I was probably around 7 or 8 years old when I saw Jaws (dir. Steven Spielberg, 1975) for the first time. Looking back, I can confidently say that it is the film that made me fall in love with films. It is perhaps the most well-known rendition of the man vs. nature narrative, and I was enamored by the spectacle of it all. Especially by the adversarial embodiment of nature, which in this case takes the form of that terrifying great white shark, feeling more like a monster than any real creature.
Years later, when watching Jaws again with a (slightly) keener eye for analyzing film, I now realize how well developed the other side of the conflict is; those fighting the monster, the embodiment of man. The heroes of the film are Chief Martin Brody (Roy Scheider), Matt Hooper (Richard Dreyfuss) and Quint (Robert Shaw), who set sail to take down the shark once and for all. They each bring a unique quality to their hunt: Brody’s authority, Hooper’s intellect, and Quint’s worldliness. These differences cause them to clash initially, but the nature of their adventure creates an opportunity for male bonding that even the gruff Quint cannot ignore.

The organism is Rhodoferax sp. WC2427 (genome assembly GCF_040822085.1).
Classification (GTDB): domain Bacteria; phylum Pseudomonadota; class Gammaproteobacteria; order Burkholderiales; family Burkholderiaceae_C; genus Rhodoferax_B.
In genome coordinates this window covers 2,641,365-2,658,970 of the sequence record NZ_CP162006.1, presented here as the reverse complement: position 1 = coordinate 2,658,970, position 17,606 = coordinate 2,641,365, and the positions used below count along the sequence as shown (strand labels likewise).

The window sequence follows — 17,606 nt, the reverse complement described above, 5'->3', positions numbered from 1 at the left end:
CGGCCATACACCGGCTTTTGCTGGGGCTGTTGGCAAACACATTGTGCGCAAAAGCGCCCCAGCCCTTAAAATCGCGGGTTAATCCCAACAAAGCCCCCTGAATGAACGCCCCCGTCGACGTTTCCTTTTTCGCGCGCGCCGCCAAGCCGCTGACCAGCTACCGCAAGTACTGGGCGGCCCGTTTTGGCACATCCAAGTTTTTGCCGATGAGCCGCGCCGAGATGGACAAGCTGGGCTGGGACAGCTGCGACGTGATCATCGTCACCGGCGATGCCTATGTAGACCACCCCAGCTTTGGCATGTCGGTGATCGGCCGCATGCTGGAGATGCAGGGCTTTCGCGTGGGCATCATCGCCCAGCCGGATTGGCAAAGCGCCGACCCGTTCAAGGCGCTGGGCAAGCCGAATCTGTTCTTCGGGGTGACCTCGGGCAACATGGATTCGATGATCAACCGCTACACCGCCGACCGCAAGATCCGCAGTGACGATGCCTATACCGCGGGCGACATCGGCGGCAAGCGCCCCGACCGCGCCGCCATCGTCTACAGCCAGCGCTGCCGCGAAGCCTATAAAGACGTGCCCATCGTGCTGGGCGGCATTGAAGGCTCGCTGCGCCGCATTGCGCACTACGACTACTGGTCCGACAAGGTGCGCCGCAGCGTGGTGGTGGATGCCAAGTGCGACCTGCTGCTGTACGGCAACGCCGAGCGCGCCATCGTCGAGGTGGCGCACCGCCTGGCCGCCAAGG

While these are all engaging characters, I ultimately see Brody as the protagonist. He is a man out of his element; freshly transitioned from the life of a city to that of an island, with a self-proclaimed hatred of the ocean. His inexperience is only confounded by the collective knowledge and skill of Quint and Hooper, demonstrated by the numerous battle-scars that they share with each other. Brody’s appendectomy scar is unfortunately not a part of the conversation. Despite how incongruous Brody’s presence on the boat may seem, he stays utterly committed.
All of this to say that in a sense, since Brody is the protagonist, the shark is his villain, and in the climactic final battle pits them against each other, face to face. The stakes are clear. We understand Brody’s desperation to protect his family and his home, and with Quint and Hooper out of the picture at this point Brody is their last chance. With John Williams’ iconic score behind him, Brody takes his rifle and scales the mast of the sinking ship, inching closer to the monster and the ocean that he hates so much. What follows is believable (within the context of the film), relieving, and emotionally satisfying. As the shark makes a final charge towards Brody, he expertly aims for the oxygen tank lodged in its mouth, and he pulls the trigger with one simple line:
“Smile you son of a -”
We are Brody, We are.
Jaws is currently streaming on HBO Max